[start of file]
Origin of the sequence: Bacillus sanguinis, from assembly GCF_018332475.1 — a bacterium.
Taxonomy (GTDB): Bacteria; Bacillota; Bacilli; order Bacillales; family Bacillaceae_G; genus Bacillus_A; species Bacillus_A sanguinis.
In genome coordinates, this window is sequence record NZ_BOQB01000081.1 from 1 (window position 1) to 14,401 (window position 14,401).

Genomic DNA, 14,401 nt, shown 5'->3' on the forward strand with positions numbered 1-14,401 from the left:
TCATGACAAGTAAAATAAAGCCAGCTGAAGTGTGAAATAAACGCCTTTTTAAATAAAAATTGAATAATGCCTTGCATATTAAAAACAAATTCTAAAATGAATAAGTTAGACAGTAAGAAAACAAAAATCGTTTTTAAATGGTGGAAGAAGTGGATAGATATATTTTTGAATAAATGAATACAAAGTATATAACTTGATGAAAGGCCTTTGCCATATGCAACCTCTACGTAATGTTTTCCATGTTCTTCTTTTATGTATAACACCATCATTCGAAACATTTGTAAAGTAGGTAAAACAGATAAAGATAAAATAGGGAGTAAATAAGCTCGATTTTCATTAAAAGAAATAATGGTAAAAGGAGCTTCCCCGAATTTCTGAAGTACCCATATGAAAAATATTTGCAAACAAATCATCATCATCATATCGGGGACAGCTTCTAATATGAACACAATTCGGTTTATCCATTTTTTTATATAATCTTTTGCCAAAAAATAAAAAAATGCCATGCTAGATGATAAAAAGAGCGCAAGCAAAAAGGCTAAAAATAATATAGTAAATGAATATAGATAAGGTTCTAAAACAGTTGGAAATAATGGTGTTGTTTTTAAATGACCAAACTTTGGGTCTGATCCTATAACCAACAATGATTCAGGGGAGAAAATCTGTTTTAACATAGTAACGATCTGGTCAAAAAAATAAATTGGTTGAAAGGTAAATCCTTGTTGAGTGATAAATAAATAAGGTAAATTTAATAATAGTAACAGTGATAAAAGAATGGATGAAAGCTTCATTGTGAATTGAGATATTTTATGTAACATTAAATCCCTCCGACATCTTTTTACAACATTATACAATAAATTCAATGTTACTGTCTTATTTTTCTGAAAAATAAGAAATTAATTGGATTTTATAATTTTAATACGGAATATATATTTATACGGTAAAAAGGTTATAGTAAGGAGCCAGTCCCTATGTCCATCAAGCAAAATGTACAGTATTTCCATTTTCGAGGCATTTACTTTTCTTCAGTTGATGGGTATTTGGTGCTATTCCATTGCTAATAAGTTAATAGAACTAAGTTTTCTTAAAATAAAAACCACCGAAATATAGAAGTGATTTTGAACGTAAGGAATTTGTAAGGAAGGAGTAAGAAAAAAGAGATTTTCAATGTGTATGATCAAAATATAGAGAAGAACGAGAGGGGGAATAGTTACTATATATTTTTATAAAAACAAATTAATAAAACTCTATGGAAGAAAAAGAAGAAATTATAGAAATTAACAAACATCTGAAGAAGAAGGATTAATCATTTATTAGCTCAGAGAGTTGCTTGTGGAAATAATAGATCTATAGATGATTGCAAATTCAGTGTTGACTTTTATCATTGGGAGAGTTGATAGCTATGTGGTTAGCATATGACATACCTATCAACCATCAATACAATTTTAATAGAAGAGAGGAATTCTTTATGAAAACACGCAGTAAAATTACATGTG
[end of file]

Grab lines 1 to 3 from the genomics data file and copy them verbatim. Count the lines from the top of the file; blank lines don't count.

Origin of the sequence: Bacillus sanguinis, from assembly GCF_018332475.1 — a bacterium.
Taxonomy (GTDB): Bacteria; Bacillota; Bacilli; order Bacillales; family Bacillaceae_G; genus Bacillus_A; species Bacillus_A sanguinis.
In genome coordinates, this window is sequence record NZ_BOQB01000081.1 from 1 (window position 1) to 14,401 (window position 14,401).